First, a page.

When it comes to business, you’ve always got to watch the bottom line.

That’s why it’s important to consider your overall costs – and savings – when you decide to use a new service or product to help you get business done. For example, when you realize you need more phone coverage than you and your current team can provide, you might start looking at an answering service as an option.

Is an answering service affordable and also cost-effective? However, before you sign up for an answering service contract, you’ll need to know if it’s truly a cost-effective way to get the phone coverage that you need. And the answer to that question is a bit complex because there are several ways to look at the cost of an answering service.

What are you missing if you don’t use an answering service? There’s the monthly or quarterly cost of the service to consider, but there’s also the potential income you could be missing out on if you don’t use an answering service.

Here’s what to keep in mind when you evaluate answering service cost-effectiveness:

  1. How much is it going to cost my business for us to keep answering the phones on our own?

    Your first option for phone coverage is to try to continue to do it yourself. You and your staff could stop what you are doing and answer incoming calls. But how much is that costing your current clients? What are you not doing if you are doing the phones? It’s estimated that it takes people at least 10 minutes to get refocused on the task at hand after an interruption. Multiply that by dozens of times per day and you begin to see how much it’s costing your staff – and your current customers – for you to continue to answer the phones.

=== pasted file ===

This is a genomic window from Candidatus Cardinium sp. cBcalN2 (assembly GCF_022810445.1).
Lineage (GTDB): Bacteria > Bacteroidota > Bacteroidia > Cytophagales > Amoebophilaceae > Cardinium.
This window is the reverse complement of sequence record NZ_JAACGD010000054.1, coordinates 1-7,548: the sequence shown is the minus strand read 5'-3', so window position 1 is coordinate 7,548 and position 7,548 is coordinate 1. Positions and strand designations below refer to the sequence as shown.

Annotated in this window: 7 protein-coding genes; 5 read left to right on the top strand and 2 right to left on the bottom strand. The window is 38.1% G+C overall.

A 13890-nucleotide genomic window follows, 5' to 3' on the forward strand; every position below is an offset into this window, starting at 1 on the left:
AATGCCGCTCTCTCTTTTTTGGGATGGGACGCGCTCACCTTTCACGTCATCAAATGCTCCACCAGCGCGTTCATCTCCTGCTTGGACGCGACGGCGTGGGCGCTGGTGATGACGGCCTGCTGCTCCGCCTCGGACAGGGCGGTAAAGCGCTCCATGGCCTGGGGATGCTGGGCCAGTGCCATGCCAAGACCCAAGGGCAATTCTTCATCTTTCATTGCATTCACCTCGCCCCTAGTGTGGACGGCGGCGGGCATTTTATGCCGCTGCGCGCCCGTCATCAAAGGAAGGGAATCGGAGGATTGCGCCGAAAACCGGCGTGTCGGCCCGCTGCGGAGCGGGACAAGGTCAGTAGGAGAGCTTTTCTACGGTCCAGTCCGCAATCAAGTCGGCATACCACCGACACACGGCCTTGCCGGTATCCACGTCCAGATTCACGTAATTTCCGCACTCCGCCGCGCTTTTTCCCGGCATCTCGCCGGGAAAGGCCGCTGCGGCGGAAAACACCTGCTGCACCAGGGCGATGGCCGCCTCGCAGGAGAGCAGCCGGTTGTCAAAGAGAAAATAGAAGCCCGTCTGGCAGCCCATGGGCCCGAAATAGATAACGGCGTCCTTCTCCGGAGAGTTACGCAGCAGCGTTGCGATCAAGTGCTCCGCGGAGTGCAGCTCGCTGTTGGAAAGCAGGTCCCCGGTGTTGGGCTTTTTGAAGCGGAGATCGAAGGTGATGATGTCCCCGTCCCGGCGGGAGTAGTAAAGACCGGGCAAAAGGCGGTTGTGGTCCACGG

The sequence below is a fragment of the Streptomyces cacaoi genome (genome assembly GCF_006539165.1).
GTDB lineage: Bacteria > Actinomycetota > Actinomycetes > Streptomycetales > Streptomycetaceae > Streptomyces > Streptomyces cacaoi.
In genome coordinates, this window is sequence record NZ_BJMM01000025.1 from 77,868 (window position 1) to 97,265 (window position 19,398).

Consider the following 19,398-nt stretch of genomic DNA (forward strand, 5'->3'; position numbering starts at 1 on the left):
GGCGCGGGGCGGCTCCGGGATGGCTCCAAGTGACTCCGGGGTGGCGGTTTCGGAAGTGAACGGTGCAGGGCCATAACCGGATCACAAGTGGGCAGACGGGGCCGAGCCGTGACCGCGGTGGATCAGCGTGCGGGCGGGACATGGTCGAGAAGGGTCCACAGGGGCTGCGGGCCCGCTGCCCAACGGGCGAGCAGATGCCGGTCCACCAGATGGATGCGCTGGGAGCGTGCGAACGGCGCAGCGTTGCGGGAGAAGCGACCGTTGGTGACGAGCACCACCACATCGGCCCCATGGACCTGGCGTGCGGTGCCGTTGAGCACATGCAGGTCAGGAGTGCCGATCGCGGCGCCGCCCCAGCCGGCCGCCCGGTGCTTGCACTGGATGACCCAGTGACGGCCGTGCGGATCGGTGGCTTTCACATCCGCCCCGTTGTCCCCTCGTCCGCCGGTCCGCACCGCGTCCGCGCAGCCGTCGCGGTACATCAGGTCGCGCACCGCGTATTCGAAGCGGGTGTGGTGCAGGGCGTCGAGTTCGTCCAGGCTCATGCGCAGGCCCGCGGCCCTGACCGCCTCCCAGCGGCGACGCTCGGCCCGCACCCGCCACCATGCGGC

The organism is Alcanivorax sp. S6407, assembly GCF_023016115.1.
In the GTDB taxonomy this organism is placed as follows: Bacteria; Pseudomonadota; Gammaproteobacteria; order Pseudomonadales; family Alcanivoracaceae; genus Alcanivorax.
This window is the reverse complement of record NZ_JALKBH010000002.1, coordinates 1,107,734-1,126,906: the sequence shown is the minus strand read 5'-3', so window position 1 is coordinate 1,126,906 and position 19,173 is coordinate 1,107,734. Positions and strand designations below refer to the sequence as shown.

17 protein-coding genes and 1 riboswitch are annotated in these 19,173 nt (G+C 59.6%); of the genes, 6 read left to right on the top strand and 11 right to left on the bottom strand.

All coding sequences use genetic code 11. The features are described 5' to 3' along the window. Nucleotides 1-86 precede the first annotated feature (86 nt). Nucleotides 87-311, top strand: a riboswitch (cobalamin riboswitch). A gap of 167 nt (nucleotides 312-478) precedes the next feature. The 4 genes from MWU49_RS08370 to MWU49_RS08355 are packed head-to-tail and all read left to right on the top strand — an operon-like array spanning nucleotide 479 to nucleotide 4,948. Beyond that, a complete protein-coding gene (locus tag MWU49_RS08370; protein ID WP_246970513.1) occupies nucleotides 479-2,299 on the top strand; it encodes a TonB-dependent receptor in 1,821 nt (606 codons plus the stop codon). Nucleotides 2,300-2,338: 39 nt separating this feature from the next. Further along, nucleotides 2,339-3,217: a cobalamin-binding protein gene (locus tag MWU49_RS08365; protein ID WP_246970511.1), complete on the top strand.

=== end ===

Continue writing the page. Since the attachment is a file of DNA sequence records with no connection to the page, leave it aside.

1. How much will it cost to hire a full-time, on-site receptionist and/or other employee to answer phones?

    The first option many small businesses try is to look to a full-time, on-site secretary for phone answering needs. The only problem is that many growing businesses don’t have the budget to employ someone full time. An on-site secretary not only requires a salary, but also benefits and other extras to make it worthwhile to work there. Can you really sink those costs into a new employee when you’re carefully watching your bottom line?

  1. How much business will I lose out on if I let calls go to voicemail?

    No one likes to reach automated messages unless it’s absolutely necessary. If all of your calls go to voicemail, your callers are going to get frustrated fast and find another company to take care of their needs. With each missed call, you’re losing out on business that could boost your reputation and your bottom line.

If you’re considering an answering service for your business, you need to look at the true costs involved. Hiring a professional answering service isn’t free, but it can be seen as an asset rather than a liability for your company. The low monthly cost of an answering service can help you focus on delivering for current clients, and build a valuable foundation for future business at the same time.